It took Soong a moment to identify what was attacking her, because the forms that came at them from a grouping
of red sandstone upthrusts did not run but bounced and twirled through the air, jumping so high it looked as if
they were flying. She drew her sword, centered herself, and bent her considerable concentration on the attackers.
In an instant they were upon her. By their garments, shaved heads, and bare feet she could tell they were monks.
But unlike the serene monks she knew from her village, these were distorted and twisted by evil. They shouted
obscenities as they circled her. She did not see weapons in their hands but noticed their fingers were black and
shaped like the talons of a predatory bird.

Jing had taught her to fight in minimalist fashion, as she called it. No reason to leap, twirl, bound, or shout.
Concentrate and use the least force required to accomplish what you assessed as necessary to the task of combat.
Soong knew she would be forced to kill them. They only wanted to destroy her. Disabling and taking them captive
for questioning would yield no fruit. They could not be frightened off. She steadied her feet and the grip of her
hands on the sword.
The evil monks leaped, one on a side, coming at her from two directions. Soong swung her blade, pivoting,
ducking, swishing the sharp edge. She slashed the first one's throat. Bringing her razor-sharp sword down with
the weight of her body behind it, she cleaved the second one from the shoulder to the hip bone. He fell, his insides
gushing out. Soong twirled, looking for other attackers. None appeared. After a moment, she wiped her sword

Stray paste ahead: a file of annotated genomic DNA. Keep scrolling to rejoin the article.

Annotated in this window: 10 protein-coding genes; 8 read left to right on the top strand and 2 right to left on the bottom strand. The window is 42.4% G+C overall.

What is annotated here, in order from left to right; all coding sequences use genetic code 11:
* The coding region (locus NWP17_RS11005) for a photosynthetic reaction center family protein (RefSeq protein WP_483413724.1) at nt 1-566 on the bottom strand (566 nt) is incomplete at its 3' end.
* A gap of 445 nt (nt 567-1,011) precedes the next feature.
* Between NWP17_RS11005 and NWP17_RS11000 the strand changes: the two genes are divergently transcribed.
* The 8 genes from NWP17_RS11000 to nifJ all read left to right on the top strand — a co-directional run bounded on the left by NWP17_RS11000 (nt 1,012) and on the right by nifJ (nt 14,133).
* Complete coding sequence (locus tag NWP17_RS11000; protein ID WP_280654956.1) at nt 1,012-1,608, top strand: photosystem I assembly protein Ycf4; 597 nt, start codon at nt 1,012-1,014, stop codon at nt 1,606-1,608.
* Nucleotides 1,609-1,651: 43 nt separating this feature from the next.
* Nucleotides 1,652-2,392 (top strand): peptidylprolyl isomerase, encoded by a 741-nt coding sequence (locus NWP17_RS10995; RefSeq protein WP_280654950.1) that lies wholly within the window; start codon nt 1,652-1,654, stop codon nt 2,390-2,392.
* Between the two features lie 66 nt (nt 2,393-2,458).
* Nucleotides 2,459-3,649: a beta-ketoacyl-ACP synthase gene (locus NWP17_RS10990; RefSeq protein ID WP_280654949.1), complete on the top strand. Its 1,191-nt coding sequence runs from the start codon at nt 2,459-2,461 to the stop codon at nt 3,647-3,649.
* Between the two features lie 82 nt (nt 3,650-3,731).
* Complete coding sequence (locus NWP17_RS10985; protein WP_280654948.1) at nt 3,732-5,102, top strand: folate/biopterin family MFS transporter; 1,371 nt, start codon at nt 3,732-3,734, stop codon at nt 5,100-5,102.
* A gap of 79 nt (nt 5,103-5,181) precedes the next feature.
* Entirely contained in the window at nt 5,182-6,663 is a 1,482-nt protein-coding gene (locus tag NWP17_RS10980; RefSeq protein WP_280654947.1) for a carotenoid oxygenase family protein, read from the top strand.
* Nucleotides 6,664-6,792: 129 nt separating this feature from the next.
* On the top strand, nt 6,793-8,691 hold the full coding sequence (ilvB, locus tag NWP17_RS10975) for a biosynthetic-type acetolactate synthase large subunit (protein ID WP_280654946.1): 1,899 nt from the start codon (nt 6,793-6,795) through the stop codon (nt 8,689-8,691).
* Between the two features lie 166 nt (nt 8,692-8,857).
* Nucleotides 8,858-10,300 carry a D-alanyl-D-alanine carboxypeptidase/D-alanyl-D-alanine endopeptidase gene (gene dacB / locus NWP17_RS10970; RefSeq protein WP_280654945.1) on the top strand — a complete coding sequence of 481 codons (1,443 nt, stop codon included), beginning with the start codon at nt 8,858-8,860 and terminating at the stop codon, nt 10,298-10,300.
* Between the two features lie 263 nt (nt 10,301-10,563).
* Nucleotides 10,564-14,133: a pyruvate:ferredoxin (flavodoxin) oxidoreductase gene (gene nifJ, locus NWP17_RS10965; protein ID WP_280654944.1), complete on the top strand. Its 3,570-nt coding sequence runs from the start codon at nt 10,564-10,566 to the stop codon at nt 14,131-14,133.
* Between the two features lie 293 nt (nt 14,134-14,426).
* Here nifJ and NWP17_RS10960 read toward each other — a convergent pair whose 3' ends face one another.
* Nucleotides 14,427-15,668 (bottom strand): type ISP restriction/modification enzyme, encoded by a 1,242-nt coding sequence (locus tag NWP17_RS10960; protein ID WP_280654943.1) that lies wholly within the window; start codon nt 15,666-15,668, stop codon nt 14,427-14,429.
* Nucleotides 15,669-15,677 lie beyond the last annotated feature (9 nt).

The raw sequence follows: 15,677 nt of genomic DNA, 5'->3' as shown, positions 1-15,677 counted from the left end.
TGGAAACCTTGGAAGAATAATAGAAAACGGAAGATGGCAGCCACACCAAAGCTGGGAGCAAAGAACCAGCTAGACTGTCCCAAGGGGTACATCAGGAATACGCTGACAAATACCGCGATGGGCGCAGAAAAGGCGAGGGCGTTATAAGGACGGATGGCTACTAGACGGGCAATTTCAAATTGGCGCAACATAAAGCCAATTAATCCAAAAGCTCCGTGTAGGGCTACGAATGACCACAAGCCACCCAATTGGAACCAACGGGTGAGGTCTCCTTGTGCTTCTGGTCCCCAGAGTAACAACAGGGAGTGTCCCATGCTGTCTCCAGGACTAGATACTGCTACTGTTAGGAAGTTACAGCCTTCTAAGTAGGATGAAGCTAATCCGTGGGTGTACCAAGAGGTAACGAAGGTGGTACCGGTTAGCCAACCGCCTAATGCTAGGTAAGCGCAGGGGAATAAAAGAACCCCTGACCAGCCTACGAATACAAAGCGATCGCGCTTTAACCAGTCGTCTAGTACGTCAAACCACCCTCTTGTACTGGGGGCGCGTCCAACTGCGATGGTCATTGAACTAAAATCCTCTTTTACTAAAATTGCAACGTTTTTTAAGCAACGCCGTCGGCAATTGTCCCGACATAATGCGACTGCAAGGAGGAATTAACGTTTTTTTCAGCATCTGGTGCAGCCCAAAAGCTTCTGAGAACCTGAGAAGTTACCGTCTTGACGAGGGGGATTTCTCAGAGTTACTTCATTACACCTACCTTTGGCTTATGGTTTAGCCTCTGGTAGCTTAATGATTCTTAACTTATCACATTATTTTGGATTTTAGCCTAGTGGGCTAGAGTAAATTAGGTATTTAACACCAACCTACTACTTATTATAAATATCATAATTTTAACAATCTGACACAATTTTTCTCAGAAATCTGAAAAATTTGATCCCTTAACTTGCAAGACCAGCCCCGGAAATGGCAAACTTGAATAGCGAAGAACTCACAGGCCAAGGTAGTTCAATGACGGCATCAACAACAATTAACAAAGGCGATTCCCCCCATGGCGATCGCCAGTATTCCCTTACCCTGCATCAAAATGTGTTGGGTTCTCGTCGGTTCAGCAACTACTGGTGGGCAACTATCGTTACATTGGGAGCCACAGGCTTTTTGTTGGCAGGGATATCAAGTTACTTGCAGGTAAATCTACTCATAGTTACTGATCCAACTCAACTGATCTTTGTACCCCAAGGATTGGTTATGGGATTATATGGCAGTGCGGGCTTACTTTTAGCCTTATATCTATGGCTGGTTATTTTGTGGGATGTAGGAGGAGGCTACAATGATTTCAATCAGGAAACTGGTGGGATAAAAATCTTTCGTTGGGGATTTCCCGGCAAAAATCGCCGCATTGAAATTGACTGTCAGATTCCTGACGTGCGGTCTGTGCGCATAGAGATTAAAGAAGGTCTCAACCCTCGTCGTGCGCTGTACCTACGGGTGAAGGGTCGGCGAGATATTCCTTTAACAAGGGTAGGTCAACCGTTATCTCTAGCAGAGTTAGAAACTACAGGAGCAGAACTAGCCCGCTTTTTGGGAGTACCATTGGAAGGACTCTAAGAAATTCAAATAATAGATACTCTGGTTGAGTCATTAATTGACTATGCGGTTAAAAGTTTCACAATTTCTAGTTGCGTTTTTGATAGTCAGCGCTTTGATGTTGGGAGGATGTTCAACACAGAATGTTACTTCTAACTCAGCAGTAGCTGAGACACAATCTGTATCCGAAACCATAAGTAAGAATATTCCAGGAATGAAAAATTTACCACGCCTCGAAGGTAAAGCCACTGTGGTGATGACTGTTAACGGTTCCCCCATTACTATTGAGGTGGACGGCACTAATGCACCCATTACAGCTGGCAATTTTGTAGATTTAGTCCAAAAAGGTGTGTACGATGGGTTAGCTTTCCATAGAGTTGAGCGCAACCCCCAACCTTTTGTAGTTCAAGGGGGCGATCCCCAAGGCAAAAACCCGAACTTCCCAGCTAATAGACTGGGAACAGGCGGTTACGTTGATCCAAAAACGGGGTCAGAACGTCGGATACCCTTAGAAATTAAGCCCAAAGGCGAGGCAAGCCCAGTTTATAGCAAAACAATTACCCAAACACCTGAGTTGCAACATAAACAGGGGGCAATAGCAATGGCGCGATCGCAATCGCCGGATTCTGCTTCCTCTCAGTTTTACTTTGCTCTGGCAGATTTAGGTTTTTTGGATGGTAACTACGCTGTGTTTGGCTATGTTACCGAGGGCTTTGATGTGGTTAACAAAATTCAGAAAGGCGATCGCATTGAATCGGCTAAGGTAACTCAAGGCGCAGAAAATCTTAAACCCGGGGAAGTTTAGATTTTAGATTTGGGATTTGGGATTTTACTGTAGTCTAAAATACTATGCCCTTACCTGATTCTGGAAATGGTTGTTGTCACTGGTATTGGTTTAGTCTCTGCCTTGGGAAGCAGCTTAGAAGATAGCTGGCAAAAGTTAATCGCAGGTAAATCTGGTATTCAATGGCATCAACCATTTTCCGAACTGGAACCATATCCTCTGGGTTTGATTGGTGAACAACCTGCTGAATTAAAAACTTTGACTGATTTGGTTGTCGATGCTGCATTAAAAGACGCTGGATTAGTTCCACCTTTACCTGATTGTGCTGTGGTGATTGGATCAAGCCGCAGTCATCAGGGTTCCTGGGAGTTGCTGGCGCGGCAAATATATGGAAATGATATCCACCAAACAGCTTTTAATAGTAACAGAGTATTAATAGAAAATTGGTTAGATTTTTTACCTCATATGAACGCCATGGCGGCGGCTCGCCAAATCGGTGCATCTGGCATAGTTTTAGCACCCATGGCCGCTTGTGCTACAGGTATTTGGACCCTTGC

blade on the grass and put in in the sheath that hung on her back.

She looked up. Mei-Zhen had not moved. The first monk's body, still spurting blood, lay only inches from her, the
second a foot or so away.

"Are you all right, Lady Sorceress?" Soong asked.

Mei-Zhen nodded and then, thinking she should speak said, "I am. You fight well."
Soong looked at the corpses.

"Too easy," she replied. "He apparently sent men who could be killed without much effort to make us think his
guard is weak. I imagine he has more formidable protection and we will encounter it soon."

They stood in silence, gazing down at the sight of death. Noises arose from the savannah about them. "We'd
better go," Soong told her companion. "It would be proper to bury them, but that would be dangerous and foolish.
The predators about us will have smelled blood by now. Let's get out of here before dangerous creatures swam
and we add to the substance of their meal."

They went on. The condition of the road worsened, so much they walked beside it so as not to stumble. The
villagers had said the river was some ten miles from the village, the monastery only a mile from the river. They
continued in silence and were not attacked. At length, when the sun stood at two, they heard the gurgling of
water. The road ran through a line of brambles and, fifty yards or so on, stopped. Soong and Mei-Zhen stepped up
to the ruins of a bridge that had one time spanned the river.

The water of the river was black—not muddy black, but black like ink. No trees or vegetation grew on its banks. The